This brief essay argues that any attempt by the U.S. Supreme Court and others to establish a painless punishment, especially lethal injection, fails logically and morally.
From the beginning, by definition, etymologically and existentially, “punishment” and “pain” have been inseparably connected. Those who advocate ‘painless punishment’ call for contradiction. Whether looking to the future (utilitarians) or the past (retributivists), we once clearly understood and embraced the inseparable connection between punishment and pain. Gradually, however, punishment has morphed into something which denies its own nature, culminating in today's move toward a massive dose of anesthetic as the ultimate punishment - as if less painful necessarily means more humane. This essay condemns merging punishment and treatment while arbitrarily severing crime from punishment, pain from justice.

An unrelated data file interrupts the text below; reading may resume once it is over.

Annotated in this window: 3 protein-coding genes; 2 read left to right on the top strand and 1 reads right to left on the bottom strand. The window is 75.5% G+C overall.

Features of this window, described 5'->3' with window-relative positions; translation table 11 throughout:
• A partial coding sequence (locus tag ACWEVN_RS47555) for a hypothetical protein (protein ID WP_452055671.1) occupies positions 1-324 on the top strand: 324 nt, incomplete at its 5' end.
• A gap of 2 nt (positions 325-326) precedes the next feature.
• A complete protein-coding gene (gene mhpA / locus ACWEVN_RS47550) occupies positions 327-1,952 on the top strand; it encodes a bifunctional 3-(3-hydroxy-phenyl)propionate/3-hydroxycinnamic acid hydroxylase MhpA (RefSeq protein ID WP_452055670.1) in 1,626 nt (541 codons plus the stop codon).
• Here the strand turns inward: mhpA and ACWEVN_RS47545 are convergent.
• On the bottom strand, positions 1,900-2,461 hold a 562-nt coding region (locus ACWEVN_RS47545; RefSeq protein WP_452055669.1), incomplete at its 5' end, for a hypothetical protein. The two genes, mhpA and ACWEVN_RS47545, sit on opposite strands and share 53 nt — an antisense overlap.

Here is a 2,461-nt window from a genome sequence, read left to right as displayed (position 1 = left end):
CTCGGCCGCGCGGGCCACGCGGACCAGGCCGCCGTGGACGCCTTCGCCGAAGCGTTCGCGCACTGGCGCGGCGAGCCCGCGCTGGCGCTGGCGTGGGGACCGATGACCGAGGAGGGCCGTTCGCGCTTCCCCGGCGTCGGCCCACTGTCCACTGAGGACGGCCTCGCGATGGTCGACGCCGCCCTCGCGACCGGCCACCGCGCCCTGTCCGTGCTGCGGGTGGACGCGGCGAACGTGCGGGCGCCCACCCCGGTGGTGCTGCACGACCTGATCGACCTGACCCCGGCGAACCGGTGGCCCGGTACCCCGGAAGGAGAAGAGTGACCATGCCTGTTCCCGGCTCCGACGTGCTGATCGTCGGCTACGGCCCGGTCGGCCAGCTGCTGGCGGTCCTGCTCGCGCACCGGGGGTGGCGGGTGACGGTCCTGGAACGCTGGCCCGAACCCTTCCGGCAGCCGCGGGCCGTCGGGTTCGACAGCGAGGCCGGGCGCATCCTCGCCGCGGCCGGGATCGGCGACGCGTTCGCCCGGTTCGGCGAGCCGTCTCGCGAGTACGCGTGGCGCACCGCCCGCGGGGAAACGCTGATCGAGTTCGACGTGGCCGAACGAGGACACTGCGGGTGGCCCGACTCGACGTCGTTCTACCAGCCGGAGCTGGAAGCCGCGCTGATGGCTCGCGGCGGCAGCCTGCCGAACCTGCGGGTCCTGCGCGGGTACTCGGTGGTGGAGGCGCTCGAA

Arguing that how we kill those we rightly detest should in no way resemble how we euthanize beloved pets, this essay retributively condemns lethal injection itself as an ill-conceived method of execution not because it possibly causes pain, but because it certainly causes confusion - punitively contaminating medicine while it also cosmetizes and contaminates punishment.
35 Fordham Urb. L.J. 969 (2008)